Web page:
Publishers in the U.K. are still in the experimental phase of Facebook Live, but that’s not stopping them from starting to put some firepower behind the format.
JOE Media, for instance, currently has five people dedicated to video. This year, it plans to add 30 employees to its U.K. operation companywide. It currently has a staff of just 25. With a tagline of “for men, not lads,” the 5-year-old lad-lite digital publisher has its roots in Ireland and entered the U.K. last summer. The publisher kicked off the year convinced the male-interest sector is still underserved in the U.K., and it has drafted a strong roadmap to serve that need. Increasingly, that involves video.
Indeed, the number of employees working on video is slated to eclipse those on written editorial, and will include producers, presenters and editors. “All the people you would expect to see on a TV set,” said editor Richard Beech, who joined the company from BuzzFeed in April this year. It’s also investing in better camera equipment and building a studio.
JOE Media’s focus on Facebook Live comes from its plans to create more regular and repeatable formats, eventually streaming something live daily. Having this regularity will build the habit for viewers to return to its Facebook page, which has 3.6 million followers. Regular shows also make for a more simple commercial prospect for brands that would want to sponsor a particular feature. There is no way to monetize Facebook Live yet. JOE Media is not one of the publishers, like the New York Times and BuzzFeed, that is getting remunerations from Facebook for live video.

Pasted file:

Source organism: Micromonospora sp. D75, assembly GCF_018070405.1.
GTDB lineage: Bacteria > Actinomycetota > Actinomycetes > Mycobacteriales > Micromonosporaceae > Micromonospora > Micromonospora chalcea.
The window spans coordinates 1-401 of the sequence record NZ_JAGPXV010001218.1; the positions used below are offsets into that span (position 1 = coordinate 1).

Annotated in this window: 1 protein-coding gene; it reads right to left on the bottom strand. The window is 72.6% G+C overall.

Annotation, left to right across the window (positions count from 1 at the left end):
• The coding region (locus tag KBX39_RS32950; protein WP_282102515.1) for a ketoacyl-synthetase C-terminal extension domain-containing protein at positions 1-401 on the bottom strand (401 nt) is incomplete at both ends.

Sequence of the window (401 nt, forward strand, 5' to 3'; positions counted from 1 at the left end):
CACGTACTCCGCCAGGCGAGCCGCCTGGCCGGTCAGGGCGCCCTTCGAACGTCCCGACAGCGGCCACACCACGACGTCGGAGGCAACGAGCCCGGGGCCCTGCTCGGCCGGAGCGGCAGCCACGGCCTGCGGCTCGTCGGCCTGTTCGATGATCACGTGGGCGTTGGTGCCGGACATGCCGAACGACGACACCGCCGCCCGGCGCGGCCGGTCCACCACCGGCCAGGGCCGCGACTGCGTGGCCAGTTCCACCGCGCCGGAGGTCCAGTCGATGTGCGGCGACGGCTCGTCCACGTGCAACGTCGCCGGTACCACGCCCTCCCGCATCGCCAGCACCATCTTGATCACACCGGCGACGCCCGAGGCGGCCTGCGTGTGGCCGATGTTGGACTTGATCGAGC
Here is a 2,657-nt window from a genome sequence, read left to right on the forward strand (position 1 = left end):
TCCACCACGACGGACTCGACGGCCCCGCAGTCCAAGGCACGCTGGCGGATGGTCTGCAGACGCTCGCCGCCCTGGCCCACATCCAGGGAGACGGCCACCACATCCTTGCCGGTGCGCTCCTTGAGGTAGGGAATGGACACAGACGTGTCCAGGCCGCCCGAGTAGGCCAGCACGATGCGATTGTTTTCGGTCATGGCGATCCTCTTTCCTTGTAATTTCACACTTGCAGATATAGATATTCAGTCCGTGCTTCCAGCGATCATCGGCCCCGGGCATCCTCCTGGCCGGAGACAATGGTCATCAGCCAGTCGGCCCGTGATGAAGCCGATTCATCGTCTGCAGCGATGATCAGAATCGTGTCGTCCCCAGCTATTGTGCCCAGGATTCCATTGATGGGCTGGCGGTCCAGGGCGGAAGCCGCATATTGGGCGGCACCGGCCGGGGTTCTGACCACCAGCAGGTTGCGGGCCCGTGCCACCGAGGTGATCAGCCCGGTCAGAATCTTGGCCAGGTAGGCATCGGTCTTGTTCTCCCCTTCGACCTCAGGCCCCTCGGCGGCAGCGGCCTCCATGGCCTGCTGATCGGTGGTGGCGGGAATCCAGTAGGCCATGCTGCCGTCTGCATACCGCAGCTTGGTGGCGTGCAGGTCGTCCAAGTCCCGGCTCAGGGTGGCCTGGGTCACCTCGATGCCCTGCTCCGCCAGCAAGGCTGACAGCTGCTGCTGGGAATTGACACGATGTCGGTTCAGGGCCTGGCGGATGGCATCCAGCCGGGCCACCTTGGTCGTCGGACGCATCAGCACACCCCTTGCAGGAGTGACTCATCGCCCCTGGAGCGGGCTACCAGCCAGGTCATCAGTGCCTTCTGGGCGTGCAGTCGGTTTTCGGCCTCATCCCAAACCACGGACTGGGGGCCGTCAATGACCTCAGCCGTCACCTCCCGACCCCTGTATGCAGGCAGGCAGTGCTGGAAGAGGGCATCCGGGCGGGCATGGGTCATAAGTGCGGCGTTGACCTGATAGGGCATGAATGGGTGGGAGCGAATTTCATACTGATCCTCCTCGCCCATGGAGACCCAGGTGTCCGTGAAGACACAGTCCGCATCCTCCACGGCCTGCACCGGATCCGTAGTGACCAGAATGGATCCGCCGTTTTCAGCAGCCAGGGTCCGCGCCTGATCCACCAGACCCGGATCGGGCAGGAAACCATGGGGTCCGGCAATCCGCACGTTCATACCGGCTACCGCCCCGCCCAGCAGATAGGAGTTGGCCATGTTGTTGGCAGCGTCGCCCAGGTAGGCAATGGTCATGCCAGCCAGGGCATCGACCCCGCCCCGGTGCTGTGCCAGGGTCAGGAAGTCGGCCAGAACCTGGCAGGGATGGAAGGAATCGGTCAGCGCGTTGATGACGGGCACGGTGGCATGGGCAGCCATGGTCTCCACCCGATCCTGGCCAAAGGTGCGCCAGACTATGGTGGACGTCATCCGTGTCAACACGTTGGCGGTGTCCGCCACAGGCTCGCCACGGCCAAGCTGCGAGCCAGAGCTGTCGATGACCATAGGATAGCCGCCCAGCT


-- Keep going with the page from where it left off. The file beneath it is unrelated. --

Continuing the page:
In the last month, JOE Media has done roughly 10 Facebook Live videos. Most of these have been around sports, either talking to football fans after a game or capturing the atmosphere before an event. “Covering sport is a great way to get into the male conversation,” said Beech. “Now we’re in the rest of our content, we’re breaking away from sport to also cover politics, entertainment, film, everything men care and talk about.” This goes for Facebook Live too, this week it tried a more gimmicky live stream, asking viewers to try to make its reporters laugh while they had a mouthful of water, a format Beech can imagine becoming a regular.
The numbers have been good, getting around 100,000 views while live and rising to 290,000 24 hours after the event. BuzzFeed UK’s most popular videos have had a few hundred thousand views when streamed live. The Sun, however, is getting more like 30,000 views for live videos.
Data from analytics firm SocialBakers finds that the top 100 U.K. media companies posted 310 live videos in May, compared to just 19 in January. As the space gets more crowded, being clear about the purpose of Facebook Live will become more important.
“The perfect Facebook Live video is where the viewer watches for 15 minutes or so building up that tension before the event happens,” said Beech. “A group of people talking about politics is not the future.” One idea Beech is excited to try is a treasure hunt for reporters around London with the help of the audience. “We want the viewers to be part of the show, so the audience are either helping the people on screen or they want them to fail. There’s the element of risk in that too.”
Facebook notifies people when someone they follow is streaming live, which can get irritating, and is part of the reason JOE Media has been treading carefully. “We know that publishers can lose followers because of running live streams that aren’t relevant or interesting.”
After posting videos, Live or regular, Beech notices all links posted do substantially better too. Facebook has again tweaked its algorithm to favor friends’ posts over publishers, but Beech doesn’t show much concern. “This means I will be more likely to see a JOE Media post that has been shared by my friend than one that hasn’t,” he said. “It just puts more focus on everyone to create high-value content.”